Weick W-1 NS67
As the assistant chief of the aerodynamics division at Langley Field, in Virginia, Fred Weick was the guiding force behind development of the W‑1, a pusher with an unorthodox wing configuration and decidedly unusual performance. The wing had an open slot behind the main spar controlled by a small aileron on the top surface and trailing-edge ailerons.
Although Weick's research director at Langley wanted to have the aircraft built as a NACA project, Weick preferred to keep it free of smothering bureaucratic supervision. So, with the help of a handful of enthusiastic engineers, he built it in his garage, thereby early betraying an independent spirit.
Weick W-1-A Wind tunnel test NX67
The W‑1 indeed turned out to have good stability and control and, according to Weick, was "automatically nonspinning." It also would get in and out of unusually small spaces, off in 200 feet with no wind to an altitude of 50 feet.It landed in 100 ft, was spin- and stall-proof.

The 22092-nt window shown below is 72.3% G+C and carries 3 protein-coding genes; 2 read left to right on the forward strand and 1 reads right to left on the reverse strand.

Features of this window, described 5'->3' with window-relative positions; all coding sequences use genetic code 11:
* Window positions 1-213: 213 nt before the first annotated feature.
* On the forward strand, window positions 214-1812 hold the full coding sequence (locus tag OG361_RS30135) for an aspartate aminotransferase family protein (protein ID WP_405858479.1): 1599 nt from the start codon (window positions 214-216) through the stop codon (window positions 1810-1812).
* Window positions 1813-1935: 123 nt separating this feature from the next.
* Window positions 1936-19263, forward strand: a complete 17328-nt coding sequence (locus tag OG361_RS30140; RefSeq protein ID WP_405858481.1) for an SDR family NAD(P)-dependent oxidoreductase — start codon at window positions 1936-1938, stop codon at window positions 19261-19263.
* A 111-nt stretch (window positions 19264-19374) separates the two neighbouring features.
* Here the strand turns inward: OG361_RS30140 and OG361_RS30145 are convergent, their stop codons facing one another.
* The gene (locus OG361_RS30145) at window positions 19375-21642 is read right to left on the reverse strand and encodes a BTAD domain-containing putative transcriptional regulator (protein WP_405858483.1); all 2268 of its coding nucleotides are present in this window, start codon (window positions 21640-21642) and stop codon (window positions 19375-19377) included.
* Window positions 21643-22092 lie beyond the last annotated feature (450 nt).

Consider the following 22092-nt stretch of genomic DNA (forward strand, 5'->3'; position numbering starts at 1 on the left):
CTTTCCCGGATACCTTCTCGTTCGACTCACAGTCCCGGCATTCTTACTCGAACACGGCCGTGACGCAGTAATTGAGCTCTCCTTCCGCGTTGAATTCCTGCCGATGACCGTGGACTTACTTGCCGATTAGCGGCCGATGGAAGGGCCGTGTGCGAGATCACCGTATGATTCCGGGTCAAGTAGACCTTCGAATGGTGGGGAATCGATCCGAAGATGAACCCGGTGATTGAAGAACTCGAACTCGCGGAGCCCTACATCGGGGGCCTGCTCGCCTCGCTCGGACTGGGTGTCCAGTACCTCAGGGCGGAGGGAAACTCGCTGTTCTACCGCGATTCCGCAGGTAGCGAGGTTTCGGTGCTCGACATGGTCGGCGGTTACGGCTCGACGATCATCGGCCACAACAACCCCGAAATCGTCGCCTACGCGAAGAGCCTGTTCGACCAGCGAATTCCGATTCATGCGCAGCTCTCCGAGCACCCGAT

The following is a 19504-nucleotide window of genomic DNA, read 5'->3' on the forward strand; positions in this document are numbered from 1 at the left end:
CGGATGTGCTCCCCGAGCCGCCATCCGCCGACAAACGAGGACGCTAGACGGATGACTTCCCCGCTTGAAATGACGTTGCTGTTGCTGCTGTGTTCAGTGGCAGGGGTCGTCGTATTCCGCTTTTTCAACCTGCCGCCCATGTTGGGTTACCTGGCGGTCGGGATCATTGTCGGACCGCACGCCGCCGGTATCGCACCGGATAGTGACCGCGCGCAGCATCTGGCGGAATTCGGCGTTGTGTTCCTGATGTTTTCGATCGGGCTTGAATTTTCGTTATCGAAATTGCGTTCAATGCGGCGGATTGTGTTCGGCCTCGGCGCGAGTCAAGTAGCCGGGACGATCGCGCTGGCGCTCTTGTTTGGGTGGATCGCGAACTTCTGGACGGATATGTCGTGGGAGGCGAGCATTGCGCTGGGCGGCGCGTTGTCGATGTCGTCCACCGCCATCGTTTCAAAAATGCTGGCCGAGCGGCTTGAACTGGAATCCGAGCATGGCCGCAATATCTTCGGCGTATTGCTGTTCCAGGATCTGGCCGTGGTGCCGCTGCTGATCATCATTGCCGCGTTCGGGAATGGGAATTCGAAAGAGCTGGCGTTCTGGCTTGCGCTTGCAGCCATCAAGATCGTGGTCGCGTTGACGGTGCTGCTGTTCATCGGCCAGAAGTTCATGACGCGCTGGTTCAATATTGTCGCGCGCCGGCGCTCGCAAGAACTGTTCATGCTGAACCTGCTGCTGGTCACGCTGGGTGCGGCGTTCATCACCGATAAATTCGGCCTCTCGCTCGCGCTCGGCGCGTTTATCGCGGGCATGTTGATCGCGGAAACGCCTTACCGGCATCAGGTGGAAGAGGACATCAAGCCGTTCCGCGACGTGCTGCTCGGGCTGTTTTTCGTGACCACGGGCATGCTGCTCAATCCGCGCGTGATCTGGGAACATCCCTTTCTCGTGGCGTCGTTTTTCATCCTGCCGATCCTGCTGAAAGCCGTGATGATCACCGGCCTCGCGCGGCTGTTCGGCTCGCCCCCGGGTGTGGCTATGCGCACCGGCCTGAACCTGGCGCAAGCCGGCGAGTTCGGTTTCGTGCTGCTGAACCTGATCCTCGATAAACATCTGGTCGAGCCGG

The W‑1 also possessed a mildly revolutionary device called a tricycle landing gear, which is what Weick says he first called it in his SAE report on the aircraft. The Weick W‑1 team adopted the tricycle gear as a way to reduce ground-looping as well as a means of simplifying the entire landing and takeoff process. Other noteworthy features were flaps, slot-lip ailerons, a pusher engine and twin fins.
With twin-boom, twin-tail; tricycle gear, the wing had an open slot behind the main spar controlled by a small aileron on the top surface and trailing-edge ailerons. Took off in 120', landed in 100', was spin- and stall-proof.
Purchased in 1934 by DoC for $5,000, plane was handed to Fairchild (Kreider-Reisner) to produce a modified W-1-A, with flaps in place of slots (NX213Y, NS67, NX67. It was Corp transferred to the NACA, it was damaged in testing and scrapped in 1938.
Engine: 85hp Pobjoy
Cruising Speed: 80 mph
Stall: 35 mph
TO ground roll: 120 ft